Gymcatch helps you minimise the number of cancellations. Our booking and management system lets you set your cancellation policy to suit your business needs. You can choose to automatically credit customers with a class package that lets them book a replacement class if they give you enough notice. And although cancellations are inevitable and when this happens, our waitlist feature set allows you to fill up the cancelled space fast.

 

 

 

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How to create a referral programme

By Dance, Fitness marketing and social archives and news, Gym and studios, HIIT and group, Pilates, Yoga

A referral programme is a very cost-effective and low risk way to reward your loyal customers for recommending new ones. It’s a very powerful marketing tactic to get existing customers to talk about you and help you acquire new ones.

According to a Nielsen report 83% of people trust their friends’ opinions. Although an old cliché, people buy from people, and that’s because there is immediate confidence and credibility to their testimonial. Led by trust, these future customers have the potential to quickly convert.

In summary, these are the key benefits to a referral programme:

  • Turns customers into loyal ones
  • Helps you build on your testimonials
  • Expands your reach and awareness
  • Converts leads into customers faster

If you are now ready to set up your referral programme and are looking for ideas, this blog is for you, and to make it easy we’ve broken it down into a 4 step guide with inspirational ideas you may want to consider.

  1. Set the goal you want to achieve with your referral programme
    Before you get started, decide on what you want to achieve with your programme. You want this to be clear and measurable. Acquiring new customers may not be your goal or what you want by the end of it. Some businesses will be looking at increasing sales or loyalty to get more advocates and improve on retention. Once you have decided on your goal, think about how you will be measuring progress and what are your referral sources.
  2. Decide on your incentive or reward
    The most successful way to get this right is to encourage insight from your customers to determine what incentive or reward will motivate them. Non-cash incentives such as in-store credits or priority access boost customer retention and sales. You don’t want to spend endless hours tracking and calculating incentives manually. Instead automate as much of this work as possible to save yourself valuable time. Choosing a conversion event, for example, the reward is applicable once the customer has booked a class or session with you and made full payment. This will eliminate any doubts and set the boundaries for when claiming a reward.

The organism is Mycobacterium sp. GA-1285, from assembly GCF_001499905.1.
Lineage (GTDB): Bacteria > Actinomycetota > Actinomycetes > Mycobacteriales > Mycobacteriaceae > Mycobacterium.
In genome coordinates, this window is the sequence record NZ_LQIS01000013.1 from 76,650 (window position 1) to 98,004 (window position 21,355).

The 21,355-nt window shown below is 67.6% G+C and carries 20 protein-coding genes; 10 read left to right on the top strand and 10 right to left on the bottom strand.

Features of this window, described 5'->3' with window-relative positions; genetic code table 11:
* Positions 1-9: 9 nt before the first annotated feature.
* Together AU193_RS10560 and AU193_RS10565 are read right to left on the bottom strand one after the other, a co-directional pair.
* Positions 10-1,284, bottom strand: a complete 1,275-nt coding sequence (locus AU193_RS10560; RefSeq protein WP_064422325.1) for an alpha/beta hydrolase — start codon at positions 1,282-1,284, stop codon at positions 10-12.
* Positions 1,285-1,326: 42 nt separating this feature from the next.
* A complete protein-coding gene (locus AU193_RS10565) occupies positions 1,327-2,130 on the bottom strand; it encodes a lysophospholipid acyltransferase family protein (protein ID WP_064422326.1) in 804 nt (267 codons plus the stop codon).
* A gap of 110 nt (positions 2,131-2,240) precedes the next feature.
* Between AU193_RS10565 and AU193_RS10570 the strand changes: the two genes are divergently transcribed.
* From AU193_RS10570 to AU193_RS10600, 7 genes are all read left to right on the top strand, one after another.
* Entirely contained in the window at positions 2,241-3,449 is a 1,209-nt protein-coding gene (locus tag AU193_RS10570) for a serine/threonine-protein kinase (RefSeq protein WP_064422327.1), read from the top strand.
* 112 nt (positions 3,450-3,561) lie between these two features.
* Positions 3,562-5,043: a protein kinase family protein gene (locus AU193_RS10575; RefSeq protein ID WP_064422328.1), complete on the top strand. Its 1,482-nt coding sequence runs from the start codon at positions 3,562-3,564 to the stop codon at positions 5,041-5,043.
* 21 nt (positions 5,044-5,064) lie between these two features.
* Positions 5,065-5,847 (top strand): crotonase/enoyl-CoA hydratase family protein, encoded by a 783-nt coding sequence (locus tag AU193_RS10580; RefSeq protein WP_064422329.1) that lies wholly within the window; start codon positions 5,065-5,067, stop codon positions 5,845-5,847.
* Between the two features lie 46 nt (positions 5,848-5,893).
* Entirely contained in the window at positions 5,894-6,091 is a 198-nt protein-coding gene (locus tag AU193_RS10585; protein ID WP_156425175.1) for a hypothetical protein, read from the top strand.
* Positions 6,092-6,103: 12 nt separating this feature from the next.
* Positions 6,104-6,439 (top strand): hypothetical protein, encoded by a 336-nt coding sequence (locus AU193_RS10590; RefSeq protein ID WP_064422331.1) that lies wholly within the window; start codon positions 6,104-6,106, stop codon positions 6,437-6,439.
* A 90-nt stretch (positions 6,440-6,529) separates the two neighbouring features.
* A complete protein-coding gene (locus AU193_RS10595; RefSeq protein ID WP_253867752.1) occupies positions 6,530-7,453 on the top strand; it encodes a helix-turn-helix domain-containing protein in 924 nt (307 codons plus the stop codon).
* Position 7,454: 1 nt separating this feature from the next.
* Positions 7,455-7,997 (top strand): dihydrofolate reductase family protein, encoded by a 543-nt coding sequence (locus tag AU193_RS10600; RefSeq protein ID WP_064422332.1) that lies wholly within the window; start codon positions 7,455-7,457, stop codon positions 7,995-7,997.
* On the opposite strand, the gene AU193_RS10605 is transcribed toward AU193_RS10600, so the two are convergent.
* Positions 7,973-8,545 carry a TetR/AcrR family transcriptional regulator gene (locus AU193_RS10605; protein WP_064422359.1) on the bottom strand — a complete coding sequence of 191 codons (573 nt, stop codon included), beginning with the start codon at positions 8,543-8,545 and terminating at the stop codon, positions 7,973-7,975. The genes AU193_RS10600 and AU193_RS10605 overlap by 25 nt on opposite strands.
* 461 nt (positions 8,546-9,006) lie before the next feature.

3. Decide on your advocates
    The most critical part of the programme is choosing customers that are as passionate as you are about what you do and know your brand. Share your mission with them and draw some parameters. Work out the tags or hashtags and key messages you want them sharing.

    Consider the following:
    Who do you want to target?
    What do you need them to do?
    How can they achieve this?

  4. Promote your referral programme
    Tell your customers about your programme, chances are they aren’t aware and/or need reminding. Your most loyal customers should be your first place to get started. These are people that love your classes or sessions and have probably already advocated your business more than once before. However, make it easy for your customers to share your services and get rewarded. Social media has become a popular channel to share information and get the word out, but it has to be a simple process for both the referrer and referee, or they will lose interest.

A referral programme creates a win-win situation for all. Your existing clients get rewarded, feel valued, and you get quality leads for new customers. The more customers you get to tell their friends about your classes or appointments the more opportunity for new business you create.

Need inspiration?
Take a look at what some brands are doing!

Uber
Uber’s referral programme has 2 parts. Uber gives drivers and riders a unique referral code to share with friends interested in creating a driver or rider account. When a referral is successful a payment reward is made.